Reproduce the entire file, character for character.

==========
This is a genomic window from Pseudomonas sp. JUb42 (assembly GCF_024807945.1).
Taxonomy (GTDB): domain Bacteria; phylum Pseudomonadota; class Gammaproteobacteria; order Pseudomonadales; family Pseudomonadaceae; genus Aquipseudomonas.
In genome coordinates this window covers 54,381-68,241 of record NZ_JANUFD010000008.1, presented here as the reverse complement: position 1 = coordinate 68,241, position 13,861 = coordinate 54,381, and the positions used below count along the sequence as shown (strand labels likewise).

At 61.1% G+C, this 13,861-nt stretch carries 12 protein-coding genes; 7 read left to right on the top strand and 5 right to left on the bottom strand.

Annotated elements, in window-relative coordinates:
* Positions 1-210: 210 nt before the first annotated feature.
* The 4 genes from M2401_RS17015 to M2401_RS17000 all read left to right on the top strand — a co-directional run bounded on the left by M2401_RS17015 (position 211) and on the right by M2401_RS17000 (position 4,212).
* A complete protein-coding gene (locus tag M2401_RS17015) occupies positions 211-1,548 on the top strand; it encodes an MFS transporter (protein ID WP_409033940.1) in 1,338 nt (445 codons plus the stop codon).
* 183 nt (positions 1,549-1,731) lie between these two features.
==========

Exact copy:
This is a genomic window from Pseudomonas sp. JUb42 (assembly GCF_024807945.1).
Taxonomy (GTDB): domain Bacteria; phylum Pseudomonadota; class Gammaproteobacteria; order Pseudomonadales; family Pseudomonadaceae; genus Aquipseudomonas.
In genome coordinates this window covers 54,381-68,241 of record NZ_JANUFD010000008.1, presented here as the reverse complement: position 1 = coordinate 68,241, position 13,861 = coordinate 54,381, and the positions used below count along the sequence as shown (strand labels likewise).

At 61.1% G+C, this 13,861-nt stretch carries 12 protein-coding genes; 7 read left to right on the top strand and 5 right to left on the bottom strand.

Annotated elements, in window-relative coordinates:
* Positions 1-210: 210 nt before the first annotated feature.
* The 4 genes from M2401_RS17015 to M2401_RS17000 all read left to right on the top strand — a co-directional run bounded on the left by M2401_RS17015 (position 211) and on the right by M2401_RS17000 (position 4,212).
* A complete protein-coding gene (locus tag M2401_RS17015) occupies positions 211-1,548 on the top strand; it encodes an MFS transporter (protein ID WP_409033940.1) in 1,338 nt (445 codons plus the stop codon).
* 183 nt (positions 1,549-1,731) lie between these two features.